Simplified Presentation and Polished Performance
In keeping with Welcome to Hanwell’s simple gameplay and menus, the presentation overall can be described in a similar fashion. While the streets of Hanwell may seem a little bland at times, the interiors all have their own unique style and character that really made them stand out for me, even if I wasn’t there for story purposes.
Performance was also spot-on for me on PS4 Pro. The game had a consistently smooth frame rate with polished graphics across the board. I encountered little-to-no glitches at all during my time in Hanwell.
The music also appropriately terrifying when the action ramps up, but there were times that it would play combat music while I was exploring an abandoned house or business with no enemies in sight. It had me on edge for no reason, but other than those moments, the music was spot on for me.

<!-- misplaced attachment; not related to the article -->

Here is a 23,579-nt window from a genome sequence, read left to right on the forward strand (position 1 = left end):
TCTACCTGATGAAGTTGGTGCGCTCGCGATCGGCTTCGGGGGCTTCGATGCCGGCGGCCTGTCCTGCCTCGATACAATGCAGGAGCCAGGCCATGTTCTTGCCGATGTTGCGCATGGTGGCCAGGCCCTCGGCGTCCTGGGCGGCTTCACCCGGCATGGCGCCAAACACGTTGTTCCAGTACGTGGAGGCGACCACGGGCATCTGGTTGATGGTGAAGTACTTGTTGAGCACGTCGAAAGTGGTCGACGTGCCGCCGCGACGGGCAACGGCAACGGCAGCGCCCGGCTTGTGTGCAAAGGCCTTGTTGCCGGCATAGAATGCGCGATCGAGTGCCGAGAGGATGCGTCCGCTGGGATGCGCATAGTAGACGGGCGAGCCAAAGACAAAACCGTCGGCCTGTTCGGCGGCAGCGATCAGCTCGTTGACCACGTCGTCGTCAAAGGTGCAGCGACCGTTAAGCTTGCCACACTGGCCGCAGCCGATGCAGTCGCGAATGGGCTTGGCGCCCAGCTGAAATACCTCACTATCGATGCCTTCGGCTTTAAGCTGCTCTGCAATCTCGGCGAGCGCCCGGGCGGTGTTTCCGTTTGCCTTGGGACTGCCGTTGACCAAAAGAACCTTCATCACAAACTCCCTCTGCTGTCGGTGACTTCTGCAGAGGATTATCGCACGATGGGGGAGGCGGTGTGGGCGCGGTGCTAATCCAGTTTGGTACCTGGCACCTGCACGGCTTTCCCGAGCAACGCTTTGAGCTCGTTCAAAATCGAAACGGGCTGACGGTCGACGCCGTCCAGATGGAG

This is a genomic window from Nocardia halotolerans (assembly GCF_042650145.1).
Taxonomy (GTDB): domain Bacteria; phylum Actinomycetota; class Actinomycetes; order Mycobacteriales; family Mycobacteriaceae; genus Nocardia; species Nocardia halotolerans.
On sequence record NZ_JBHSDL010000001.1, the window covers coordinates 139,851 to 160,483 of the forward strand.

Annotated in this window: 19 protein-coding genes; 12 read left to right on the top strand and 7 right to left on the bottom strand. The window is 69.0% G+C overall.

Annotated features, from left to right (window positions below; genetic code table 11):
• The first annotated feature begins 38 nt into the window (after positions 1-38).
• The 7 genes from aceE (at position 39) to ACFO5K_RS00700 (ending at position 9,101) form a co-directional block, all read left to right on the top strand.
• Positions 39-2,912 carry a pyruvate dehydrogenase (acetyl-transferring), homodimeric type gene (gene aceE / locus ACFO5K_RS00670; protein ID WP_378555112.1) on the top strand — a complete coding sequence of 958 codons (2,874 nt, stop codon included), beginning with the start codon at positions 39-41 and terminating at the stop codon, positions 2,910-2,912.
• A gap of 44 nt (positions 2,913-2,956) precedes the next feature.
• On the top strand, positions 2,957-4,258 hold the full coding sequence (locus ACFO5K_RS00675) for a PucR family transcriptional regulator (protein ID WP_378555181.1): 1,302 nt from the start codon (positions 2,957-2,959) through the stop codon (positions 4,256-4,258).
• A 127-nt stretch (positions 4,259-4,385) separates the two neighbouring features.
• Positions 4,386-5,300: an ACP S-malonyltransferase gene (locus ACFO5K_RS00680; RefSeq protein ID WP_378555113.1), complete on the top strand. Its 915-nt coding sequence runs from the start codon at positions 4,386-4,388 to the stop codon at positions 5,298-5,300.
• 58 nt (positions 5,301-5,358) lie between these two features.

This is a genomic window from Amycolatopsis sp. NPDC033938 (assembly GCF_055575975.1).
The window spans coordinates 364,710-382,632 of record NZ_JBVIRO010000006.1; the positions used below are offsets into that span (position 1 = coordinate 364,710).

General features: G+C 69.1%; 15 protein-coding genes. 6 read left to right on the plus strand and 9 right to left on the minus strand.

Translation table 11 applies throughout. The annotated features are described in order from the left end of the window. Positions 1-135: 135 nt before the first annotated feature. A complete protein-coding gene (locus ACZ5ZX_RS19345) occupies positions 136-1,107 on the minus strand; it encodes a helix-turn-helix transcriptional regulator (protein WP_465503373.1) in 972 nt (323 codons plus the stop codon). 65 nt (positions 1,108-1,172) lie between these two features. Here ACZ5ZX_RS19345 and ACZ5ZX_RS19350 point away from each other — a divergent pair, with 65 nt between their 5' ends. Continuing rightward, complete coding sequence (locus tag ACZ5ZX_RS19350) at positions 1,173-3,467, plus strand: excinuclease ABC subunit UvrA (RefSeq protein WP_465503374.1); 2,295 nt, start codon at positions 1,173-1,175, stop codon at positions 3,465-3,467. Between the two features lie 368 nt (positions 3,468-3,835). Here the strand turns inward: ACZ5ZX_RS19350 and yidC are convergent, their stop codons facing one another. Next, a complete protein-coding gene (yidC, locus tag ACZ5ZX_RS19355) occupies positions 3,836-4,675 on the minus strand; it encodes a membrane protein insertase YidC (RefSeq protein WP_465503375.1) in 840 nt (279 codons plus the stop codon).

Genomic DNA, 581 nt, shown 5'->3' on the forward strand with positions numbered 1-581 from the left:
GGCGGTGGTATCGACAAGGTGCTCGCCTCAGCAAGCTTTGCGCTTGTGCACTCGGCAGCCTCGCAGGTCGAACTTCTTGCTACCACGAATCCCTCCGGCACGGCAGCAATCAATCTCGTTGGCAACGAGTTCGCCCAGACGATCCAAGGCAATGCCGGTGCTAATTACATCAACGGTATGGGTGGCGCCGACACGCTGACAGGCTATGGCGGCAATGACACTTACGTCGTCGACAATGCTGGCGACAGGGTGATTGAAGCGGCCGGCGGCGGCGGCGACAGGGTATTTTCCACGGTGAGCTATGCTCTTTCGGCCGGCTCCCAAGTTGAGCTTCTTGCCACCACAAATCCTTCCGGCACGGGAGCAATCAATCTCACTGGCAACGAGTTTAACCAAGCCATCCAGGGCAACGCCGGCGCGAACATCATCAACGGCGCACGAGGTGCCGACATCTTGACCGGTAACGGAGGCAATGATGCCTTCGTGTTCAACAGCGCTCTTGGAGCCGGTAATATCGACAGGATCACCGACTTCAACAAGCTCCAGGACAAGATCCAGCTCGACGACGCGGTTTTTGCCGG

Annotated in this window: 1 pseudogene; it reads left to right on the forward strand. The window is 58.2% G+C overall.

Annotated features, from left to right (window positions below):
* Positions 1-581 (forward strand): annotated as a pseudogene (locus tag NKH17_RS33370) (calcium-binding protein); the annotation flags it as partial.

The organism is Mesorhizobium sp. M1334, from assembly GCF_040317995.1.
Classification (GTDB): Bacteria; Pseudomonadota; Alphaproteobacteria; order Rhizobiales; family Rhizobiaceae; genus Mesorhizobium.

There’s no denying the similarities between Welcome to Hanwell and horror classics, but don’t let this game’s cover fool you, this is very much its own beast with plenty of skeletons in the closet. For those itching to uncover a town’s dark secrets while contending with its demons, Welcome to Hanwell is ready to fill that Silent Hill-sized hole in your heart.
Final Score: 8.0/10
A copy of Welcome to Hanwell was provided to PS4 Experts for review purposes
Article by - Bradley Ramsey
/Insert date - 7/30/18